The analysis indicates differences between students in communities that have never permitted recreational cannabis dispensaries and students in communities that opened recreational dispensaries in 2014. Students in communities that permitted recreational dispensaries used more cannabis, thought cannabis was less harmful, less wrong, and was more difficult to access than high school students in communities that did not permit recreational cannabis dispensaries, however these differences existed before and after recreational dispensaries were introduced in 2014.
Looking at each type of community to see if there was a change between 2013 and 2015, there were no statistically significant differences between students in 2013 and 2015 in each type of community with one exception; students in communities that did not permit recreational cannabis dispensaries felt even more strongly in 2015 that cannabis use is wrong compared to 2013. Based on the 2013 and 2015 Healthy Kids Colorado Survey data, permitting or not permitting recreational cannabis dispensaries in a community does not appear to change student cannabis use or perceptions towards cannabis.
Teens Smoke Less Cannabis, According to a large-scale study of American high school students, legalizing medicinal marijuana has actually led to a drop in cannabis use among teenagers.
The study, published today in the American Journal of Drug and Alcohol Abuse used the results of an anonymous survey given to more than 800,000 high school students across 45 states to calculate the number of teens who smoke cannabis.
It found that the number of teenage cannabis smokers was 1.1% less in states that had enacted medical marijuana laws (MML) compared to those that hadn’t, even when accounting for other important variables such as tobacco and alcohol policies, economic trends, youth characteristics and state demographics.
“We found that for every group of 100 adolescents, one fewer will be a current user of marijuana following the enactment of medical marijuana laws,” says Dr Rebekah Levine Coley, a Professor of psychology at Boston College, who led the study.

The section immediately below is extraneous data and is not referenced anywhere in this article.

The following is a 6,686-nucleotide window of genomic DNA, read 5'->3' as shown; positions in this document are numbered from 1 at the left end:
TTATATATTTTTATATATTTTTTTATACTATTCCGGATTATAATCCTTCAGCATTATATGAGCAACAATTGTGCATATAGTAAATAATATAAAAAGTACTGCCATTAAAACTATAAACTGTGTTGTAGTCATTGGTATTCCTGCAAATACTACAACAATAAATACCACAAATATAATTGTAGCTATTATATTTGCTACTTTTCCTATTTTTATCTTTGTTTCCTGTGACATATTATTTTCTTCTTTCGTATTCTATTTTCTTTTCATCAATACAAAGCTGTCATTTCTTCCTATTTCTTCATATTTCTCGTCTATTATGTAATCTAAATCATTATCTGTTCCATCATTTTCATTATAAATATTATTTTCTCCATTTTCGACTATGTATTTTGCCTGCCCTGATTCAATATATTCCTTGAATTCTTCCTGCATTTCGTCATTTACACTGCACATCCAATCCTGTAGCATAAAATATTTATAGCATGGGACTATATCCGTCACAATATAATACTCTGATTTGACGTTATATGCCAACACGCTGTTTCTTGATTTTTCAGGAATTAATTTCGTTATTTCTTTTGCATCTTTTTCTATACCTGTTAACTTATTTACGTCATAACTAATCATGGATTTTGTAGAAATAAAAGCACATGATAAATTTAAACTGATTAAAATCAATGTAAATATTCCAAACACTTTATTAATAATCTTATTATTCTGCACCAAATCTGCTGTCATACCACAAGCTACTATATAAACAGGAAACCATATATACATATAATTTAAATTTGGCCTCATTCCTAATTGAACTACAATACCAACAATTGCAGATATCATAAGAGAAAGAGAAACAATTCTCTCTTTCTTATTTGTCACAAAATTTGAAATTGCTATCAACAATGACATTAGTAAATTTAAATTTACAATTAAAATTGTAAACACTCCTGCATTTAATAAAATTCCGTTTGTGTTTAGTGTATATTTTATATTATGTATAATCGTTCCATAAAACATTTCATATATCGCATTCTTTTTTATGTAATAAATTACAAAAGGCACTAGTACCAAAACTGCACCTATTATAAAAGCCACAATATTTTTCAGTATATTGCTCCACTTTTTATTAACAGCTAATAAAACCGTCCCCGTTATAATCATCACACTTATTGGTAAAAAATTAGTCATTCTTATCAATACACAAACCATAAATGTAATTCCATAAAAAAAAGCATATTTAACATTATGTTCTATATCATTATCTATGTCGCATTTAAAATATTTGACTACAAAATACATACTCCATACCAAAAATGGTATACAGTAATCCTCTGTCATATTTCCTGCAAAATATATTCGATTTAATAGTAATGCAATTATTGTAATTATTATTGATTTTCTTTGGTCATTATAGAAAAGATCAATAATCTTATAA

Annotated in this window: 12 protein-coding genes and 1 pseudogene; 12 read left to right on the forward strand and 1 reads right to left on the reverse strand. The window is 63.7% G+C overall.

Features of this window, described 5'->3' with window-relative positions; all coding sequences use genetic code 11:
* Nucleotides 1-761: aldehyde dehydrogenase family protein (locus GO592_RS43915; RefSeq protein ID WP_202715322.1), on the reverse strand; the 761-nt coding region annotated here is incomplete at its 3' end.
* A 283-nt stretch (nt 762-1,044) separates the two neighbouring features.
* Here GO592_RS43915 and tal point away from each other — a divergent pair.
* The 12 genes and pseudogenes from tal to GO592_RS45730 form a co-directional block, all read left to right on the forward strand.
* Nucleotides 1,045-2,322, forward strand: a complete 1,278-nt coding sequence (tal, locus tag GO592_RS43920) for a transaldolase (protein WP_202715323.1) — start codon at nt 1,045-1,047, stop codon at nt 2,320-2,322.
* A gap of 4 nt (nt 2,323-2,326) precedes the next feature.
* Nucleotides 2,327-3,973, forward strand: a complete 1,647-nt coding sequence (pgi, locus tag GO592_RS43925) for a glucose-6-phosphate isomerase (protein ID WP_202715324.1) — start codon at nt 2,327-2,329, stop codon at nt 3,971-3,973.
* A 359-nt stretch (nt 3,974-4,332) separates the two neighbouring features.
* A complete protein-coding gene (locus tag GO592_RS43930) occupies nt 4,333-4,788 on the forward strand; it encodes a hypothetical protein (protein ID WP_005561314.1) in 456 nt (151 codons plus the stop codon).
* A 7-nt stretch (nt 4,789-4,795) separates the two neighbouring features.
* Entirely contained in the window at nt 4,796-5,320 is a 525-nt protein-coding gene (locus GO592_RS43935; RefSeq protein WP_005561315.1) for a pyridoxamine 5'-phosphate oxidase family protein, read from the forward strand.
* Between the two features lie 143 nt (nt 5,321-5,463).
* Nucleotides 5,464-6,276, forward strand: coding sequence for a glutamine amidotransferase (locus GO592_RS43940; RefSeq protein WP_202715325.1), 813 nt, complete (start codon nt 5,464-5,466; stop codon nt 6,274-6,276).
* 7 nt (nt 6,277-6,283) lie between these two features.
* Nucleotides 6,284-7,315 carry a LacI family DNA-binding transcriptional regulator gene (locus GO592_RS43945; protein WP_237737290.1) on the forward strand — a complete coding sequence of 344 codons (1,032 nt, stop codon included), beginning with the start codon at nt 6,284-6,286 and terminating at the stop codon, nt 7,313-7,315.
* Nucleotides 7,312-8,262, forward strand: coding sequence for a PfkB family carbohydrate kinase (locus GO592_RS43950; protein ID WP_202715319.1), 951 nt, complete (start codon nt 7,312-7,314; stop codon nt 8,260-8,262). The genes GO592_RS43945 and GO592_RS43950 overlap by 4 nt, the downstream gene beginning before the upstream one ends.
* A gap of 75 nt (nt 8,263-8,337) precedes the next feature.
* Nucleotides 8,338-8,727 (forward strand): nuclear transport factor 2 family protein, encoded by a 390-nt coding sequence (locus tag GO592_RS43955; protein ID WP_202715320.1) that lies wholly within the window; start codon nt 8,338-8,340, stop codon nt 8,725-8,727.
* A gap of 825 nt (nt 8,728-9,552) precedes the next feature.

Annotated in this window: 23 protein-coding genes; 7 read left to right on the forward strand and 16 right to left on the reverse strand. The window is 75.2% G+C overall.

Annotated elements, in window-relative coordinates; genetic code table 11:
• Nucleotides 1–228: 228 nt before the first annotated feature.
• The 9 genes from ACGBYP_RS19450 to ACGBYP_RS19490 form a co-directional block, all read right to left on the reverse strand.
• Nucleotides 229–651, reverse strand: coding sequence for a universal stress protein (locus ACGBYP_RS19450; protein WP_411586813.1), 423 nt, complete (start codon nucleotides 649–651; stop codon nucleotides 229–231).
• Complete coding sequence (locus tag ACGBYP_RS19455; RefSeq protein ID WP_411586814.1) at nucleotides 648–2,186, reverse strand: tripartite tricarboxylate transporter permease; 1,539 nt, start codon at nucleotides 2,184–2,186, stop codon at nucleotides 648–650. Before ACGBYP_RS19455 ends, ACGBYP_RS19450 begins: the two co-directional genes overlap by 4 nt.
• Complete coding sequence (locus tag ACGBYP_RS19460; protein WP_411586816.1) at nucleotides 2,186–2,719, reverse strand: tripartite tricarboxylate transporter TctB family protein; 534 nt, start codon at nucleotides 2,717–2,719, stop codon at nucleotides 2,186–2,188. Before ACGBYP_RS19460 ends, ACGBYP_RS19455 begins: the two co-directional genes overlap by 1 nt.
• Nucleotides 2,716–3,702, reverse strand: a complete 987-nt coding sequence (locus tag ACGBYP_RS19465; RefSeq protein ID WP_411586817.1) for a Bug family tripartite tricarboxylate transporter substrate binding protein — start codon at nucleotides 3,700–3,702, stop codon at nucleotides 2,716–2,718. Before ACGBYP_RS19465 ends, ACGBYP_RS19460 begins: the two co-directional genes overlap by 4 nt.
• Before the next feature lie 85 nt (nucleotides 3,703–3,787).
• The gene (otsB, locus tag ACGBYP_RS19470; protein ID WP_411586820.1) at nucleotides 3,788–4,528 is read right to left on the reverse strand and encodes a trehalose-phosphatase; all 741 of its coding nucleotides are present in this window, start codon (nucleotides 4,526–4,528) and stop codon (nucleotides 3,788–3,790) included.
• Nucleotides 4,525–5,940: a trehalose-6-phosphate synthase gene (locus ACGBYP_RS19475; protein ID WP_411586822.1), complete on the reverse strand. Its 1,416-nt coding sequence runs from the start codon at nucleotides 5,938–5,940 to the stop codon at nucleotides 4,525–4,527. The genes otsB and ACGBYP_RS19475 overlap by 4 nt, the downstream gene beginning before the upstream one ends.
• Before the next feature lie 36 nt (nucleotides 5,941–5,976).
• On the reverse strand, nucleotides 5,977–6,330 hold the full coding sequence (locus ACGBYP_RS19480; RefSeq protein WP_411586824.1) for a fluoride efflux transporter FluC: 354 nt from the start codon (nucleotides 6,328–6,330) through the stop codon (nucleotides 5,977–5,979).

“When we looked at particular subgroups of adolescents, this reduction became even more pronounced. For example 3.9% less Black and 2.7% less Hispanic youths now use marijuana in states with MML”.
As the survey was administered over a period of 16 years, the researchers were able to compare the changes in teenager’s marijuana use in states that adopted MML with those that hadn’t, allowing them to more precisely pinpoint the effects of the legislation. Intriguingly, the study found that the longer the laws had been in place, the greater the reduction in teen marijuana use.
The results shine a light on an important debate taking place in America about the relative benefits and risks of decriminalizing marijuana.
“Some people have argued that decriminalizing or legalizing medical marijuana could increase cannabis use amongst young people, either by making it easier for them to access, or by making it seem less harmful.” says Dr Rebekah Levine Coley.
“However, we saw the opposite effect. We were not able to determine why this is, but other research has suggested that after the enactment of medical marijuana laws, youths’ perceptions of the potential harm of marijuana use actually increased. Alternatively, another theory is that as marijuana laws are becoming more lenient, parents may be increasing their supervision of their children, or changing how they talk to them about drug use.”
Importantly the study found that unlike medical marijuana laws, decriminalizing recreational marijuana had no noticeable effect on adolescents’ cannabis use, except for a small decline in marijuana smoking among 14-year olds and people from Hispanic backgrounds, and an increase in use among white adolescents. Neither policies had any effect on frequent or heavy users of marijuana, suggesting that these students are not easily influenced by state laws.
The purpose of this study was to measure compliance with age and personal ID regulations by state-licensed recreational marijuana stores in two states.
Recreational marijuana stores (N = 175) in Colorado and Washington State were each visited twice by pseudo-buyer assessment teams in September 2016 to April 2017. The observer entered the store first, performed an environmental scan, and observed the buyer’s purchase behavior. In both Washington State visits and in the first visit in Colorado, a young-adult buyer attempted to enter the store and purchase marijuana without showing a state-approved ID (i.e., valid driver’s license). In the second Colorado visit, a buyer age 18–20 showed an underage driver’s license and attempted to enter the store and purchase marijuana.
All stores (100%) requested an ID. Stores refused buyers in 73.6% of visits at the entrance, 88.3% cumulative before the counter, and 92.6% by the time of a purchase attempt. Refusal was lower in Washington State (at entry, 53.1%; before the counter, 80.5%; and at purchase attempt, 86.6%) than in Colorado (at entry, 95.3%, p < .01; before the counter, 96.5%, p < .01; and at purchase attempt, 98.8%, p < .01), but it did not differ by buyer protocol (p > .05).